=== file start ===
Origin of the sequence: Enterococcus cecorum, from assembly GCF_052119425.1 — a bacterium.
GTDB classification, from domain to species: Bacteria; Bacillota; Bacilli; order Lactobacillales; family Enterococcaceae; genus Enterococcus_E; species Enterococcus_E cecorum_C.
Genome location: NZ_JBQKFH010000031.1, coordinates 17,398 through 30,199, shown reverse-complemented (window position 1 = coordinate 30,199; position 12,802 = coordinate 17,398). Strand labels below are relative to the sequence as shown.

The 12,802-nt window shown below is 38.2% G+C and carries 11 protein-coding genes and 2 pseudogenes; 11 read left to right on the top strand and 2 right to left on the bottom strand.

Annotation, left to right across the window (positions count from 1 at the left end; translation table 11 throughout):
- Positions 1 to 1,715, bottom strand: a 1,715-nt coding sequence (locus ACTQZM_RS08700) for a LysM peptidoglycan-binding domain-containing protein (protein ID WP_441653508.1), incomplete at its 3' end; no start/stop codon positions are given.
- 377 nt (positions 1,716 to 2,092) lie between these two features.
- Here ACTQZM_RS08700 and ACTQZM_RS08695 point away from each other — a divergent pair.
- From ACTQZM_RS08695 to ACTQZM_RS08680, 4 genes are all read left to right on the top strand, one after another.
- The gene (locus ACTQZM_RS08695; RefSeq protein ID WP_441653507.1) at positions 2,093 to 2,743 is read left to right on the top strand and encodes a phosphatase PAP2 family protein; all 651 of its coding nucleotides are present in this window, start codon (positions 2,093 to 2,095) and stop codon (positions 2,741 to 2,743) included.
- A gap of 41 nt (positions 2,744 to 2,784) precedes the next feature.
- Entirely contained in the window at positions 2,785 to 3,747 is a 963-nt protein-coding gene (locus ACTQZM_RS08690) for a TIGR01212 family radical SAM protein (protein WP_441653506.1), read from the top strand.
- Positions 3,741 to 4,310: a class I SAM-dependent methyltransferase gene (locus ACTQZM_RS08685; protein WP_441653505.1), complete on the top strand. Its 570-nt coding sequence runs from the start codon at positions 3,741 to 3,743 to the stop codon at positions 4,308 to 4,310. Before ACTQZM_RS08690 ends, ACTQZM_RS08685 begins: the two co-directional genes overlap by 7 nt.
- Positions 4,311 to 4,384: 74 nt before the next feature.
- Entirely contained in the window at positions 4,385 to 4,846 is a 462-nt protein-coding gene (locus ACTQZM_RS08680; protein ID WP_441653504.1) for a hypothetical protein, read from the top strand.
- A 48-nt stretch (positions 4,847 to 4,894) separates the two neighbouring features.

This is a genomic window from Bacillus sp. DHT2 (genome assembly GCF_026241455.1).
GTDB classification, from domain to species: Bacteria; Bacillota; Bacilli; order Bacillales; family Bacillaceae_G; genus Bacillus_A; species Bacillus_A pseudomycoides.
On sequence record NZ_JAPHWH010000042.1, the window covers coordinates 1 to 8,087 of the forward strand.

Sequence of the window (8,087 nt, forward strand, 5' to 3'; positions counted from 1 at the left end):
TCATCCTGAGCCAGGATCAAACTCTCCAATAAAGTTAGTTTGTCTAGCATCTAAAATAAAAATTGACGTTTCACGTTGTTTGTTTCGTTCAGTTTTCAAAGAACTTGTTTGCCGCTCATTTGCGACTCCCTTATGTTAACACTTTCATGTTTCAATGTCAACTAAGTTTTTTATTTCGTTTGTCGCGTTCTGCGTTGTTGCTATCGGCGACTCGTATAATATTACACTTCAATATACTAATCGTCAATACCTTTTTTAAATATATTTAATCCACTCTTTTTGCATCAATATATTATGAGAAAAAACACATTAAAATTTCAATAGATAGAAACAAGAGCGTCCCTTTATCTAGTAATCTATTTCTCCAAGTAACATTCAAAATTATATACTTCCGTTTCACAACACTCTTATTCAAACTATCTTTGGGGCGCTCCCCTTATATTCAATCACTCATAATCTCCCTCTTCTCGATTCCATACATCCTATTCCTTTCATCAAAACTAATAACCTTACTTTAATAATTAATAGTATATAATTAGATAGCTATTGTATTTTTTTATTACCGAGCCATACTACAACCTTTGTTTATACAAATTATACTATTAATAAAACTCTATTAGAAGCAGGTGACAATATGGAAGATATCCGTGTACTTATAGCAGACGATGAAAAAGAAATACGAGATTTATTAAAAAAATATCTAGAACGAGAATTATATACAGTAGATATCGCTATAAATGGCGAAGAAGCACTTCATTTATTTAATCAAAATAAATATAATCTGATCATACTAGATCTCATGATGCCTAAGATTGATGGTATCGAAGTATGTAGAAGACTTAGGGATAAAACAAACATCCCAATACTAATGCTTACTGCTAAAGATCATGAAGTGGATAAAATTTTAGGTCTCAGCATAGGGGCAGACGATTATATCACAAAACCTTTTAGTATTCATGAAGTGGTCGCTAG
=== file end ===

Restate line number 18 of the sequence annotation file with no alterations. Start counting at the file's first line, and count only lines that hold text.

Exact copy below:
GTDB classification, from domain to species: Bacteria; Bacillota; Bacilli; order Bacillales; family Bacillaceae_G; genus Bacillus_A; species Bacillus_A pseudomycoides.